At our core, we are inherently pure, honest and good, but our world is surrounded by our laws, rules and walls because this is not yet trusted. We need morality because we are afraid that we are not innately good at our deepest essence. So we have ‘shoulds’ and ‘musts’ to make us good….but we are not here to be ‘good’, we are here to be free. And of course, if we were suddenly to be made free from these, most would fear the mess. The mess that would be created through people being suddenly lawless. And yes, there would most likely be mess that would play out, but it would be a temporary mess that has been built up through repression. It would need to come out before it all simmers back down. There would be turmoil, it will inevitably be making its way back to equilibrium.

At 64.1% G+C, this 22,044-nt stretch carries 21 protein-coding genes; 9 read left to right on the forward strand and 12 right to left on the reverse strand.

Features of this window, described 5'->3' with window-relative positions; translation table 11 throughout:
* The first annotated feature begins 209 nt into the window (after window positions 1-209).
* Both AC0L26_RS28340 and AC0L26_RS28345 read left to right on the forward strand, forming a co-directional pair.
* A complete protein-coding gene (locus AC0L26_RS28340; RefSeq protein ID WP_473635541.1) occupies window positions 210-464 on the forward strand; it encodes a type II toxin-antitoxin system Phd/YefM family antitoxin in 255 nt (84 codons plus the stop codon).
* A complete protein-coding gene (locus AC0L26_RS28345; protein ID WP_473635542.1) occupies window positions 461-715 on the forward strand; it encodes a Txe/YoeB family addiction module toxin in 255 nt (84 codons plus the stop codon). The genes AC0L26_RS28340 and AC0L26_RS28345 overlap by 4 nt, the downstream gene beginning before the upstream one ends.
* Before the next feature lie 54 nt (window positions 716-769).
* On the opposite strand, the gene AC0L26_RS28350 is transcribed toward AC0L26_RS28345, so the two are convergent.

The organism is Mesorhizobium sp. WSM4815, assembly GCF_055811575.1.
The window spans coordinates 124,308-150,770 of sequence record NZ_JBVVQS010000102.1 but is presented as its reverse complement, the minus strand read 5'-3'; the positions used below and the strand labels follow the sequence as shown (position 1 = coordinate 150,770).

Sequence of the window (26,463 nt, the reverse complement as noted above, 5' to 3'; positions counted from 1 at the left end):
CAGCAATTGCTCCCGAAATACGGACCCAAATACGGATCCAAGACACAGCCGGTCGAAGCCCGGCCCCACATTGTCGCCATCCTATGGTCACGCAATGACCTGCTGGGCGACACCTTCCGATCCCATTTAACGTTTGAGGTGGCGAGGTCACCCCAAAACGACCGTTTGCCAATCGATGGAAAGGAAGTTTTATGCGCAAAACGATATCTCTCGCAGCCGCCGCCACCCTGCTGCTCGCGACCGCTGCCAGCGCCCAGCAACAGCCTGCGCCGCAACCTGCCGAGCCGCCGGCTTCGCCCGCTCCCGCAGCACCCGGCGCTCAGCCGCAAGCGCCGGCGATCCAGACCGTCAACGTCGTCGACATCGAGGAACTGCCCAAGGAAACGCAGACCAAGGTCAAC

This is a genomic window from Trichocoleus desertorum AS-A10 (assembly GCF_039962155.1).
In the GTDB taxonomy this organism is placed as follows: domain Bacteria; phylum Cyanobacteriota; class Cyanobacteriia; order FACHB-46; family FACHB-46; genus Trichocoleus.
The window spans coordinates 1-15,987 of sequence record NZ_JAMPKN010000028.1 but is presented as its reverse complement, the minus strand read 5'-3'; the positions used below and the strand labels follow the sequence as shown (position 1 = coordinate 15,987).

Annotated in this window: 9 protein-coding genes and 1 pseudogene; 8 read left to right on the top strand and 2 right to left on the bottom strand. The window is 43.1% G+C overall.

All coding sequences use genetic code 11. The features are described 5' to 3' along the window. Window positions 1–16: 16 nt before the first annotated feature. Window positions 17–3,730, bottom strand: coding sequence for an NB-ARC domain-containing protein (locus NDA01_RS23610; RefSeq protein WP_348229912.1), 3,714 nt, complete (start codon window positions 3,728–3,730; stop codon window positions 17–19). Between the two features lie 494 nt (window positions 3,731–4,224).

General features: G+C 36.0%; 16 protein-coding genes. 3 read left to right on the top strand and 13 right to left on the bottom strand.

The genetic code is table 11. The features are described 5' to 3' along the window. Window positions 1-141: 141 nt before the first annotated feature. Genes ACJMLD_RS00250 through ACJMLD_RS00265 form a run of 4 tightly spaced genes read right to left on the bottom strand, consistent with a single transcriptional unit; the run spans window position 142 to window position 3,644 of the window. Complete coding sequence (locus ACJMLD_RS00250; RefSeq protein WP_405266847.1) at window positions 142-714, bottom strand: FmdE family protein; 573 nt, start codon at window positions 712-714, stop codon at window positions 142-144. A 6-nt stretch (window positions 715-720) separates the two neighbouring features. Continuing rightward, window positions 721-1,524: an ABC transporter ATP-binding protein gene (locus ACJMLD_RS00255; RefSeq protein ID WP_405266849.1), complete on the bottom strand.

So yogis, again this week, this verse is for you to go and weave it’s awareness into your life. Where are you painting rules onto the walls of your life? What ideas do you have of being ‘good’ or ‘bad’, that limit you from being ultimately free? What barriers have you built around yourself as to hold up an image of the ‘somebody’ you may have tried to be?

I work alongside you, to find these walls within myself and work to break them down.

Love
Adéle